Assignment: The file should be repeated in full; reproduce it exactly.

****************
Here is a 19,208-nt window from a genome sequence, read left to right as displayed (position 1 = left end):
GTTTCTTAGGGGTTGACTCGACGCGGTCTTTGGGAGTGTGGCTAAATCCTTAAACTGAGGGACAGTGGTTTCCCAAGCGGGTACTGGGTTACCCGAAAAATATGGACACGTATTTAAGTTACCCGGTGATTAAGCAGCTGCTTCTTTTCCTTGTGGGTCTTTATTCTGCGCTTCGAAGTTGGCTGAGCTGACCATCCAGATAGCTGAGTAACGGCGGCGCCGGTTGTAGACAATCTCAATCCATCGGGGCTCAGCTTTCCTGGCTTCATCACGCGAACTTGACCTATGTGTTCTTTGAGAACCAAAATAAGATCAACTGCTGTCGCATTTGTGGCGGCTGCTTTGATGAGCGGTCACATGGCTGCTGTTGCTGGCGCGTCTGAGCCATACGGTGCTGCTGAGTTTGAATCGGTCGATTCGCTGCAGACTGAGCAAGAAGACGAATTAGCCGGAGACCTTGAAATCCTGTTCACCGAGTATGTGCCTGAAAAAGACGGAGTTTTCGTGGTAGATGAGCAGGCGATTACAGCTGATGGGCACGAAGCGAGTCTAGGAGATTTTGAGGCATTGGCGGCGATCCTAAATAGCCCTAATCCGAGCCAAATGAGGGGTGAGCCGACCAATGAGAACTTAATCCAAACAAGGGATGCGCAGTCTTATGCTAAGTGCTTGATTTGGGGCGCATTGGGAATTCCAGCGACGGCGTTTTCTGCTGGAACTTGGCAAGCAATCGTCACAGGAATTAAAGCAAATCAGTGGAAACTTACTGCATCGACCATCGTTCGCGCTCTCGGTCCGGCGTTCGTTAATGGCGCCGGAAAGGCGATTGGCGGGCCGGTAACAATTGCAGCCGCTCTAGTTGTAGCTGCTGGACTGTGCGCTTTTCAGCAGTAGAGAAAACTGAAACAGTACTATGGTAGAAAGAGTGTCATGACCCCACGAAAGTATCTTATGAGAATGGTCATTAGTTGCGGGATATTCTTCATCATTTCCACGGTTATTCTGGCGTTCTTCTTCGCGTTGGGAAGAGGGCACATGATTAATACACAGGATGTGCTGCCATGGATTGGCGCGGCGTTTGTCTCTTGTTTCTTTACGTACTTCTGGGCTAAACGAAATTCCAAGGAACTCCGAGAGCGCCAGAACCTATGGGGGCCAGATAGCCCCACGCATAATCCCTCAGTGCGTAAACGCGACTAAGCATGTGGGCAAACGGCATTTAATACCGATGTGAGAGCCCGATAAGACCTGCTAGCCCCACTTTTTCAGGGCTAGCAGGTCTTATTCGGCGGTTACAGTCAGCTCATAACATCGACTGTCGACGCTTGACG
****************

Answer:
Here is a 19,208-nt window from a genome sequence, read left to right as displayed (position 1 = left end):
GTTTCTTAGGGGTTGACTCGACGCGGTCTTTGGGAGTGTGGCTAAATCCTTAAACTGAGGGACAGTGGTTTCCCAAGCGGGTACTGGGTTACCCGAAAAATATGGACACGTATTTAAGTTACCCGGTGATTAAGCAGCTGCTTCTTTTCCTTGTGGGTCTTTATTCTGCGCTTCGAAGTTGGCTGAGCTGACCATCCAGATAGCTGAGTAACGGCGGCGCCGGTTGTAGACAATCTCAATCCATCGGGGCTCAGCTTTCCTGGCTTCATCACGCGAACTTGACCTATGTGTTCTTTGAGAACCAAAATAAGATCAACTGCTGTCGCATTTGTGGCGGCTGCTTTGATGAGCGGTCACATGGCTGCTGTTGCTGGCGCGTCTGAGCCATACGGTGCTGCTGAGTTTGAATCGGTCGATTCGCTGCAGACTGAGCAAGAAGACGAATTAGCCGGAGACCTTGAAATCCTGTTCACCGAGTATGTGCCTGAAAAAGACGGAGTTTTCGTGGTAGATGAGCAGGCGATTACAGCTGATGGGCACGAAGCGAGTCTAGGAGATTTTGAGGCATTGGCGGCGATCCTAAATAGCCCTAATCCGAGCCAAATGAGGGGTGAGCCGACCAATGAGAACTTAATCCAAACAAGGGATGCGCAGTCTTATGCTAAGTGCTTGATTTGGGGCGCATTGGGAATTCCAGCGACGGCGTTTTCTGCTGGAACTTGGCAAGCAATCGTCACAGGAATTAAAGCAAATCAGTGGAAACTTACTGCATCGACCATCGTTCGCGCTCTCGGTCCGGCGTTCGTTAATGGCGCCGGAAAGGCGATTGGCGGGCCGGTAACAATTGCAGCCGCTCTAGTTGTAGCTGCTGGACTGTGCGCTTTTCAGCAGTAGAGAAAACTGAAACAGTACTATGGTAGAAAGAGTGTCATGACCCCACGAAAGTATCTTATGAGAATGGTCATTAGTTGCGGGATATTCTTCATCATTTCCACGGTTATTCTGGCGTTCTTCTTCGCGTTGGGAAGAGGGCACATGATTAATACACAGGATGTGCTGCCATGGATTGGCGCGGCGTTTGTCTCTTGTTTCTTTACGTACTTCTGGGCTAAACGAAATTCCAAGGAACTCCGAGAGCGCCAGAACCTATGGGGGCCAGATAGCCCCACGCATAATCCCTCAGTGCGTAAACGCGACTAAGCATGTGGGCAAACGGCATTTAATACCGATGTGAGAGCCCGATAAGACCTGCTAGCCCCACTTTTTCAGGGCTAGCAGGTCTTATTCGGCGGTTACAGTCAGCTCATAACATCGACTGTCGACGCTTGACG